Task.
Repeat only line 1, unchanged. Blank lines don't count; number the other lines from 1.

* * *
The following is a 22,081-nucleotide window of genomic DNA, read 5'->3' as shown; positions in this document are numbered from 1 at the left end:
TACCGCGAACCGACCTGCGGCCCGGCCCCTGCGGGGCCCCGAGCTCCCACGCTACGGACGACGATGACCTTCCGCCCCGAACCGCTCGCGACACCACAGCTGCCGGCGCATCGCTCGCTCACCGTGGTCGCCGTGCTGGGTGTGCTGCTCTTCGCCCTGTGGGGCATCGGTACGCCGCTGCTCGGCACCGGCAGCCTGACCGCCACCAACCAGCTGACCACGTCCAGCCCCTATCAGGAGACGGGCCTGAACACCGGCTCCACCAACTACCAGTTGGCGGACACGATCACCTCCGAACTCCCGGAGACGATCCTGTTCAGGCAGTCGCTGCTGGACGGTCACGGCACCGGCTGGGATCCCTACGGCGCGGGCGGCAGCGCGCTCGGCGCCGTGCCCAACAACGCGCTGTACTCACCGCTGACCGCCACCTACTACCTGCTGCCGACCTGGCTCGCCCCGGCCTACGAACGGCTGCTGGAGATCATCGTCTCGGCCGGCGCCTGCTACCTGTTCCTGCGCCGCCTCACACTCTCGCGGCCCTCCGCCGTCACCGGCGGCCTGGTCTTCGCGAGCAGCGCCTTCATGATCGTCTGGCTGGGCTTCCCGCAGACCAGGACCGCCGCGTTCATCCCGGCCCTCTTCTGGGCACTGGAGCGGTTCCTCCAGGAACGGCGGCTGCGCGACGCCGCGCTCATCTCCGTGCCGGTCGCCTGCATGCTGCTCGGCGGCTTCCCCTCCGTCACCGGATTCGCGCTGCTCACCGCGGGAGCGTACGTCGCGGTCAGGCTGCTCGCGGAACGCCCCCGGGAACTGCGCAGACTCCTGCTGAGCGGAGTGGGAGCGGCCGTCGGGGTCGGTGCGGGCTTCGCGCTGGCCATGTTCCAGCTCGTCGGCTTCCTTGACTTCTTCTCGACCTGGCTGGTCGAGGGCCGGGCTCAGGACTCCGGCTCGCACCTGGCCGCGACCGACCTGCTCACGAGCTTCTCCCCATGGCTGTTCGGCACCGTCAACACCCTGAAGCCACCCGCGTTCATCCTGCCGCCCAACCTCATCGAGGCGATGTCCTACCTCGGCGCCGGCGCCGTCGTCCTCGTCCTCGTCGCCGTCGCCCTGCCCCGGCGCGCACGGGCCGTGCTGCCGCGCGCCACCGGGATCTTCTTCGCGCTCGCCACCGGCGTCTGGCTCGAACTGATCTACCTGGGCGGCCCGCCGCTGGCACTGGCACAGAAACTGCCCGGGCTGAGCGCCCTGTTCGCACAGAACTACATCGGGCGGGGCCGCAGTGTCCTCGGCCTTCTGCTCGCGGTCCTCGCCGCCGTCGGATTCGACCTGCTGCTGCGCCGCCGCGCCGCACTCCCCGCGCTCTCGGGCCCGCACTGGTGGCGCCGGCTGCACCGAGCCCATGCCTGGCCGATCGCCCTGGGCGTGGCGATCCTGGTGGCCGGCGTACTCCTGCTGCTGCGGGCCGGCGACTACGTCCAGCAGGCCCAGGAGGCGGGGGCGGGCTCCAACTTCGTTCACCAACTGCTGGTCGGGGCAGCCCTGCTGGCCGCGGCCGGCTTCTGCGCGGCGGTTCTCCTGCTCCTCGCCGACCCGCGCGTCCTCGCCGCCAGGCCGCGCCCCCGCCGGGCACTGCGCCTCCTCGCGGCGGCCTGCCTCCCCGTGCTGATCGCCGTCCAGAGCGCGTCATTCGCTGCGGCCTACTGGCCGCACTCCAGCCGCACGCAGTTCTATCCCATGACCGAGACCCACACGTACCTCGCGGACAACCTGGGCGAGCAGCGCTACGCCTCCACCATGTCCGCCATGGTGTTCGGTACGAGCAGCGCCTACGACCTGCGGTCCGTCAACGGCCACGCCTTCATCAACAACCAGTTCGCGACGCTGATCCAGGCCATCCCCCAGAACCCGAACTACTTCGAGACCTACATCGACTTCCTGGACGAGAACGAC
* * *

The following is a 22,081-nucleotide window of genomic DNA, read 5'->3' as shown; positions in this document are numbered from 1 at the left end: